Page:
Do you have systemised deliverables? Have you thought about how you deliver your service?
Have you ever thought much about it? Does it feel like every project is custom?
I find many service providers falling into the trap of believing all of their services are custom. It holds them back and makes it more challenging to scale the business.
In this article, I will try and change your mind about your services by teaching you how to systemise your deliverables.
When you systemise your deliverables, it makes it easier to automate tasks in the workflow and simplifies the process of delegating to a team.
Ultimately you end up with streamlined operations that allow you to step back from day-to-day business activities.
What does it mean to systemise deliverables?
To help bring this concept to life, let’s use an example.
Julia has a business where she runs live launches and podcast launches for her clients. And so, each time she runs them, the deliverables are slightly different.
The first and most crucial step to helping Julia systemise her deliverables is understanding the workflow.
Whatever the process, there will be steps you go through every time.
Your goal is to identify those steps and put them in order.
What I’m about to say will probably be a bit controversial.
When it comes to systemising and scaling your business, you cannot be doing everything bespoke for every client.
It’s just not feasible.
So what you want to do is come up with specific deliverables or specific things that you can do for each client. But, of course, implementing those things can be different, with different branding, look, feel, templates, etc.
But the actual core, what you’re delivering, should be the same.
So, for example, if we’re taking the podcast launch, we would first look to understand what those core deliverables are?
One of the deliverables would be the actual podcast recording. And most likely, you’d have the raw podcast recording, and then you’d have an edited version.
Some of the other deliverables to complete the podcast recording might be an intro. In addition, you’d probably have an outro that you use for each podcast to complete the process.
So, in the beginning, in the end, you’d have your theme music.
And then you’d have a description of the episode.
You’d have the launch social media posts. Etc etc
Each podcast recording is different, but the deliverables and steps you take to hit the deliverables are the same.
The power of templates! Breaking down the steps for each deliverable
Now that you know the key milestones and deliverables, it’s time to make your life a bit easier.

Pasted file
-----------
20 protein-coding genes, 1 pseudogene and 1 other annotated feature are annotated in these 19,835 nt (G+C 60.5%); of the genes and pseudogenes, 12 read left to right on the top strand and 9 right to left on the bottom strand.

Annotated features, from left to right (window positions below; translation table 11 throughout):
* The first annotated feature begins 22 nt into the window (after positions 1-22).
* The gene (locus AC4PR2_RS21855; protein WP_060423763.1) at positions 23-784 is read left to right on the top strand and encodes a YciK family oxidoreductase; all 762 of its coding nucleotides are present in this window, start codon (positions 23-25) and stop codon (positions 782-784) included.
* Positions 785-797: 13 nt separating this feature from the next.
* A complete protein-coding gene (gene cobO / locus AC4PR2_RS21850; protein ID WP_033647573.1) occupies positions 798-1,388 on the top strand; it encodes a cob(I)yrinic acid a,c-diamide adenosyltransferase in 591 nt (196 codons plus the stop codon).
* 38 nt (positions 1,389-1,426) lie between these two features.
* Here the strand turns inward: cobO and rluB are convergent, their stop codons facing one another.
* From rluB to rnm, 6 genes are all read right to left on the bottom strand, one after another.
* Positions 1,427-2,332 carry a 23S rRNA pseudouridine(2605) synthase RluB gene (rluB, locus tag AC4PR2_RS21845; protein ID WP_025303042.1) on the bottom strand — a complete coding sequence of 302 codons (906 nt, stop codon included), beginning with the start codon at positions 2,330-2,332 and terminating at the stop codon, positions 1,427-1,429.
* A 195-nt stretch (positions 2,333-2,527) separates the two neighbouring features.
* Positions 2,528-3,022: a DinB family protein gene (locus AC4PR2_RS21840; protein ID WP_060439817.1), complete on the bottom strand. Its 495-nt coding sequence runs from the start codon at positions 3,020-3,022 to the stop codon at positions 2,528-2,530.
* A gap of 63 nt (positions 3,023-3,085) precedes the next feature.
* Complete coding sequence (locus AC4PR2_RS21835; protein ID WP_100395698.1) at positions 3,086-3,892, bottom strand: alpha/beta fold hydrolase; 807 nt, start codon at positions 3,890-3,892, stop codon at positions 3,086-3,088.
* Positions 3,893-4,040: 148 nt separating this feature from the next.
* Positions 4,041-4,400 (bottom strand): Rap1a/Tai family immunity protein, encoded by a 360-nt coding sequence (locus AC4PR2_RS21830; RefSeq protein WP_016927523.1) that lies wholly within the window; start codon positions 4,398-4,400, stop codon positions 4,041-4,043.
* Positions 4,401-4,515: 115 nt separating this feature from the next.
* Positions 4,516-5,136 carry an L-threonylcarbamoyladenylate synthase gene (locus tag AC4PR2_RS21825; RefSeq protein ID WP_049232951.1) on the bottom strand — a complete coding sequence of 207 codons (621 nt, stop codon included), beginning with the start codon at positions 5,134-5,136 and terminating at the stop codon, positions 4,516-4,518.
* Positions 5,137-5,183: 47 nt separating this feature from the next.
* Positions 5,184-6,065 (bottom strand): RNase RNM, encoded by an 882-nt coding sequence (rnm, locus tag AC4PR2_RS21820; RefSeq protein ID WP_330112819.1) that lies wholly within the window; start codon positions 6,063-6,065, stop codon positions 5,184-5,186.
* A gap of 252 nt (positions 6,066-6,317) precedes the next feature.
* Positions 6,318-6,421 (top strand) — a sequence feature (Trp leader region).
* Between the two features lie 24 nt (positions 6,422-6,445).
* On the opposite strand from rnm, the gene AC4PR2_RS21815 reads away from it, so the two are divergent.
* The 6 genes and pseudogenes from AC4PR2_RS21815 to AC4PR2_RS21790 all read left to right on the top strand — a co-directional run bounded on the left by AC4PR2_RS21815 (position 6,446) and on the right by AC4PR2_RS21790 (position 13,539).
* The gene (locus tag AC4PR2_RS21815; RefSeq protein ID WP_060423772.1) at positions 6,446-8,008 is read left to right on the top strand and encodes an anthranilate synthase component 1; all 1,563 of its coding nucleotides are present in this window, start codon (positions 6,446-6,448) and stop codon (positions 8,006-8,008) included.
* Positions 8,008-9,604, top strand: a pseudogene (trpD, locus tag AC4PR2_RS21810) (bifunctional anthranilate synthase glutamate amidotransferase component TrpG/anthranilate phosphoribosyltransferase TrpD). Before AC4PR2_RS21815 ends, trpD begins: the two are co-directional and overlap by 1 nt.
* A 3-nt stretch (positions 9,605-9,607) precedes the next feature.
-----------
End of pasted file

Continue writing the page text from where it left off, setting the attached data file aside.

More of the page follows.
For each deliverable, you can start to create templates for parts of the process that are the same or straightforward checklists to help you work through things faster.
So, for example, with social media content or podcast descriptions, you can create copy templates.
If you use specific tools, you can create SOPs (standard operating procedures) and guides to help your team work through tasks quicker.
No time to create an SOP? Record a video of you completing the task.
So, for example, when you’re trying to get accepted onto Spotify and Apple podcasts, wherever there is a specific process you need to follow, you can create an SOP that makes that deliverable easy.
If you’re using something like Buzzsprout to host your podcast, they have an automated way of doing that for you.
Start with the easy tasks and work your way up to the more complicated parts of the process.
Creating a process for continuous improvement to maximise the time you save
Over time, you can start to save more and more time, allowing you to take on more clients without getting overwhelmed.
Having a series of templates and systemised processes to hit deliverables will allow you to maximise your efficiency.
So even if your clients all have entirely different podcasts and completely different ideas of what it’s going to be to launch, those foundational pieces will be the same each time.
As you take on more clients, you will get a deeper understanding of the critical parts of the process in each project.
Use these learnings to improve your workflows to develop better templates, automate more tasks and create new SOP
Where to start if you’re struggling to systemise
Want to get organised but not sure how?
Start with the admin!
A Lot of project admin, such as contracts, the project set-up, and welcome kits, are the same each time.
This fact makes the admin a great candidate for automation and templates.
Let’s use another example to help illustrate the point.
For a website for a funnel, whatever it may be, you can start by mapping out the core workflow. Then, when you know the steps and the order they need to happen in, you can automate things. Examples of good automation candidates include notifying someone in your team or emailing a client to let them know they need to complete a review.
Or you can create videos that tell a client how to interact with your templates. And that reduces the amount of admin time you’re going to have when it comes to delivering it.
To conclude on systemising deliverables.
I hope this article has demonstrated some of the reasons why you should systemise your deliverables.
This process will be essential to get the structure needed to leverage automation and delegate effectively as you scale.
The most important and challenging thing is getting the process steps and thinking about that flow.
After that, it’s just a case of creating simple ways to speed up the time it takes to complete each task.